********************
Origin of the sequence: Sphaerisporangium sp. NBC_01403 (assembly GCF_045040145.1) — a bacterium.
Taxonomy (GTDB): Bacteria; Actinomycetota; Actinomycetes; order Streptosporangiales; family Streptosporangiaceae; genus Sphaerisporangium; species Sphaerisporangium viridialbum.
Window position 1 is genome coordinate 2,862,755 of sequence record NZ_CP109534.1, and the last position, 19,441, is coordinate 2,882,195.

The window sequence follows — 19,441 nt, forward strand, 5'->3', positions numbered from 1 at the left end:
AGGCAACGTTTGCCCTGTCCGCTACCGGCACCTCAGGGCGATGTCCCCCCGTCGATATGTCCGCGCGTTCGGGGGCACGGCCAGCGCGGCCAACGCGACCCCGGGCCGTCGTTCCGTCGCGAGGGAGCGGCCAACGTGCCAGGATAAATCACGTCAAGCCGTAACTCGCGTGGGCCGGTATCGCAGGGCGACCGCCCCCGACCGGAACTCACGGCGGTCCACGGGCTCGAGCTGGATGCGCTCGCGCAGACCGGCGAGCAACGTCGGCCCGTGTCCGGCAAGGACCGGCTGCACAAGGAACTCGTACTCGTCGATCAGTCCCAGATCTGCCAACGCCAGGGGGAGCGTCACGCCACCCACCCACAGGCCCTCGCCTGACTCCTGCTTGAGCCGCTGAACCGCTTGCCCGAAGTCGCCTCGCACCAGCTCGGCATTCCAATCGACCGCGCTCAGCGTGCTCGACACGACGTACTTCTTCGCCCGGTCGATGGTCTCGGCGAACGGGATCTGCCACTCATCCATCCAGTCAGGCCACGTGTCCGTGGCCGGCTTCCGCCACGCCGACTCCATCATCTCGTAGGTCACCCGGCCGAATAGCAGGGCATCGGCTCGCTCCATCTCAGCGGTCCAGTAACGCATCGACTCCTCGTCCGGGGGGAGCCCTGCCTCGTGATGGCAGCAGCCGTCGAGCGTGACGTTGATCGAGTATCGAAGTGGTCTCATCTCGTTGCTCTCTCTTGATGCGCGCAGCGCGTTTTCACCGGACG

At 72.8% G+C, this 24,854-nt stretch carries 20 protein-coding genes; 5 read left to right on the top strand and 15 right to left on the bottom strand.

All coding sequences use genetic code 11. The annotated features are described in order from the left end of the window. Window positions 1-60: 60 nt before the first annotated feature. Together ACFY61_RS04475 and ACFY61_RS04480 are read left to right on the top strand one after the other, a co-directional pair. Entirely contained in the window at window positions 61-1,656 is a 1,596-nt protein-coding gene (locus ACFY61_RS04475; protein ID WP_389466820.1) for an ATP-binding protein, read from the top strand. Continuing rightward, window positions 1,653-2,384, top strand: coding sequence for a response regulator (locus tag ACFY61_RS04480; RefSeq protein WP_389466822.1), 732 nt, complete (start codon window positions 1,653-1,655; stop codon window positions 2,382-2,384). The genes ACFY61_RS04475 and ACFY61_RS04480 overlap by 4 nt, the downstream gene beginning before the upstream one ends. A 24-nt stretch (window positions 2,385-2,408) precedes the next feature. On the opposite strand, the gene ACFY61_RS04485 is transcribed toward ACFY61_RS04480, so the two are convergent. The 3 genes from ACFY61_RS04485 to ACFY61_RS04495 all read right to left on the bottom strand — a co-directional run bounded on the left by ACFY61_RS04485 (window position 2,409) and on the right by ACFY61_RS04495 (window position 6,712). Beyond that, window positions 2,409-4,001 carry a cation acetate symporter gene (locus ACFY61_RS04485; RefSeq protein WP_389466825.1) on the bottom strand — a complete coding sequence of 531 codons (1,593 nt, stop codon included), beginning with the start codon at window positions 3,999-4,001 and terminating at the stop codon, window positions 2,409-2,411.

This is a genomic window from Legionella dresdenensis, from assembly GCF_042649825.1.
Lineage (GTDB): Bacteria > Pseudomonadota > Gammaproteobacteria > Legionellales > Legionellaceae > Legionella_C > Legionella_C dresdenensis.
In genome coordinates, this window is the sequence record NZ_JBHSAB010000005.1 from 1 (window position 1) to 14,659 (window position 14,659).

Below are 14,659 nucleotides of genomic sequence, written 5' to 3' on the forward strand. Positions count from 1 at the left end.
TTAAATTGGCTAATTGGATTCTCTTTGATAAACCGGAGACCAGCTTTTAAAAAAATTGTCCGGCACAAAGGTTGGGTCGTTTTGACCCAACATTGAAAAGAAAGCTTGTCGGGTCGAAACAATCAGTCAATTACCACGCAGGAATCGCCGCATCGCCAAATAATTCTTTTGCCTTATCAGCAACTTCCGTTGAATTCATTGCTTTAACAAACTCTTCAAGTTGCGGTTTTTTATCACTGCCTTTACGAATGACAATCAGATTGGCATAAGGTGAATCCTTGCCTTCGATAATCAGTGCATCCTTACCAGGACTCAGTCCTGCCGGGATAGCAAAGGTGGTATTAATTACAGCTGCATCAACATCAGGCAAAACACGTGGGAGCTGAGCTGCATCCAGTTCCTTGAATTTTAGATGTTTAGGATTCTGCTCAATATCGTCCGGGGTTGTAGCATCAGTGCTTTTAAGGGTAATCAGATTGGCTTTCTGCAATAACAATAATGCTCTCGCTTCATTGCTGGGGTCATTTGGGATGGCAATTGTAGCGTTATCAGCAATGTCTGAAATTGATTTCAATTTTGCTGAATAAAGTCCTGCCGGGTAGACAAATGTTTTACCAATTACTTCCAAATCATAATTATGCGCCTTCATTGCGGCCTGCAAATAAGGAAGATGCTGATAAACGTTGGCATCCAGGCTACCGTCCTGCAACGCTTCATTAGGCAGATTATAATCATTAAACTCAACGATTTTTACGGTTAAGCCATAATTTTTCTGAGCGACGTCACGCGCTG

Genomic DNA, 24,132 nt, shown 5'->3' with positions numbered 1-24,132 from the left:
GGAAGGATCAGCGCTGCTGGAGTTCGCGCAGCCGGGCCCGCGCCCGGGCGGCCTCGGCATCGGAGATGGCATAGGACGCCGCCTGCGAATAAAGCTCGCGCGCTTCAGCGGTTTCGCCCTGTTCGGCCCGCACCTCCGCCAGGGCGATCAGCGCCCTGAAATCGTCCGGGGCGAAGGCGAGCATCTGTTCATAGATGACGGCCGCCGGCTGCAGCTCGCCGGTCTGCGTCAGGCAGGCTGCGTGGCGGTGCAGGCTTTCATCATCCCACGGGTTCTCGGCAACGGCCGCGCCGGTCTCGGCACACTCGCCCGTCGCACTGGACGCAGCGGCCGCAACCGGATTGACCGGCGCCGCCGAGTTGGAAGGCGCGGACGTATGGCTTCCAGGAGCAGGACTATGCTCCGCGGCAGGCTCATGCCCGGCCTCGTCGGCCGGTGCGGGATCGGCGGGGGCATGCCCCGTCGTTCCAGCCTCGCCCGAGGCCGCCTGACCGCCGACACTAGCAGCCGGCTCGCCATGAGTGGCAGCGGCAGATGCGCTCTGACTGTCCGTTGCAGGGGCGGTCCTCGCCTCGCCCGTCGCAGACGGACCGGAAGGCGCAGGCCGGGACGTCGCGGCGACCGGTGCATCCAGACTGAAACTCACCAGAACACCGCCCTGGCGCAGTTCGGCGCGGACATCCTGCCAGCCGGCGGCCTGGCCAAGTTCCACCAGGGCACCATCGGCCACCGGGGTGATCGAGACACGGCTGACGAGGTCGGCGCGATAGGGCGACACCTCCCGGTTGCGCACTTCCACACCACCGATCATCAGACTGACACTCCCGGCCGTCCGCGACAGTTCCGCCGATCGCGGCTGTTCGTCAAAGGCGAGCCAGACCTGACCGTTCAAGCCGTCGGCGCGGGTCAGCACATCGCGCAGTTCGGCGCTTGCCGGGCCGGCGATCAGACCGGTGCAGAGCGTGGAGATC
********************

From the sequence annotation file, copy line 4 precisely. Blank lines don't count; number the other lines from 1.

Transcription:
The window sequence follows — 19,441 nt, forward strand, 5'->3', positions numbered from 1 at the left end: